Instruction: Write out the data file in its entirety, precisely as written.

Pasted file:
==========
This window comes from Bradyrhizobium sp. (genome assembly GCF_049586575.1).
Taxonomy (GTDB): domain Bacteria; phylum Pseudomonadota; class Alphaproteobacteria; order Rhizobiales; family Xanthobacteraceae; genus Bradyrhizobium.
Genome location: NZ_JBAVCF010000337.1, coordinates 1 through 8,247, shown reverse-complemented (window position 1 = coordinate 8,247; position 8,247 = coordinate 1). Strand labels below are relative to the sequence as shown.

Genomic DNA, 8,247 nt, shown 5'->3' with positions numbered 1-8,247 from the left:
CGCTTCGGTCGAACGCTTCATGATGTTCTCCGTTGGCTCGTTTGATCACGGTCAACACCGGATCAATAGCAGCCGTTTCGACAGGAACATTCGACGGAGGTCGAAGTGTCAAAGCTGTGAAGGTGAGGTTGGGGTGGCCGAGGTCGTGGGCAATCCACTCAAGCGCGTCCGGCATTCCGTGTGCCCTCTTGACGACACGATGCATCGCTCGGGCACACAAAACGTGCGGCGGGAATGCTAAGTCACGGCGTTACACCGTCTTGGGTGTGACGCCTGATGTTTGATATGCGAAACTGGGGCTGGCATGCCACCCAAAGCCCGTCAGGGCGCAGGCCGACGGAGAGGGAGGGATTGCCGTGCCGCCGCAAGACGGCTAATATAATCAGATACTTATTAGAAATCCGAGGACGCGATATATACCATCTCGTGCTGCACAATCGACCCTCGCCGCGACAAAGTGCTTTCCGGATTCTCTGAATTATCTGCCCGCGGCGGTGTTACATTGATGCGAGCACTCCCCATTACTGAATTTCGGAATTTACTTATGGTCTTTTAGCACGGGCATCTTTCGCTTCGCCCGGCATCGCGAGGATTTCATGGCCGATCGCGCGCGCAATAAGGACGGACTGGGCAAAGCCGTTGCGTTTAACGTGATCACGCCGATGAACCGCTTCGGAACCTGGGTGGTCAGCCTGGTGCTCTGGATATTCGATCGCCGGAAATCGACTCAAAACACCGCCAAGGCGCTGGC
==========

This window comes from Bradyrhizobium sp. (genome assembly GCF_049586575.1).
Taxonomy (GTDB): domain Bacteria; phylum Pseudomonadota; class Alphaproteobacteria; order Rhizobiales; family Xanthobacteraceae; genus Bradyrhizobium.
Genome location: NZ_JBAVCF010000337.1, coordinates 1 through 8,247, shown reverse-complemented (window position 1 = coordinate 8,247; position 8,247 = coordinate 1). Strand labels below are relative to the sequence as shown.

Genomic DNA, 8,247 nt, shown 5'->3' with positions numbered 1-8,247 from the left:
CGCTTCGGTCGAACGCTTCATGATGTTCTCCGTTGGCTCGTTTGATCACGGTCAACACCGGATCAATAGCAGCCGTTTCGACAGGAACATTCGACGGAGGTCGAAGTGTCAAAGCTGTGAAGGTGAGGTTGGGGTGGCCGAGGTCGTGGGCAATCCACTCAAGCGCGTCCGGCATTCCGTGTGCCCTCTTGACGACACGATGCATCGCTCGGGCACACAAAACGTGCGGCGGGAATGCTAAGTCACGGCGTTACACCGTCTTGGGTGTGACGCCTGATGTTTGATATGCGAAACTGGGGCTGGCATGCCACCCAAAGCCCGTCAGGGCGCAGGCCGACGGAGAGGGAGGGATTGCCGTGCCGCCGCAAGACGGCTAATATAATCAGATACTTATTAGAAATCCGAGGACGCGATATATACCATCTCGTGCTGCACAATCGACCCTCGCCGCGACAAAGTGCTTTCCGGATTCTCTGAATTATCTGCCCGCGGCGGTGTTACATTGATGCGAGCACTCCCCATTACTGAATTTCGGAATTTACTTATGGTCTTTTAGCACGGGCATCTTTCGCTTCGCCCGGCATCGCGAGGATTTCATGGCCGATCGCGCGCGCAATAAGGACGGACTGGGCAAAGCCGTTGCGTTTAACGTGATCACGCCGATGAACCGCTTCGGAACCTGGGTGGTCAGCCTGGTGCTCTGGATATTCGATCGCCGGAAATCGACTCAAAACACCGCCAAGGCGCTGGC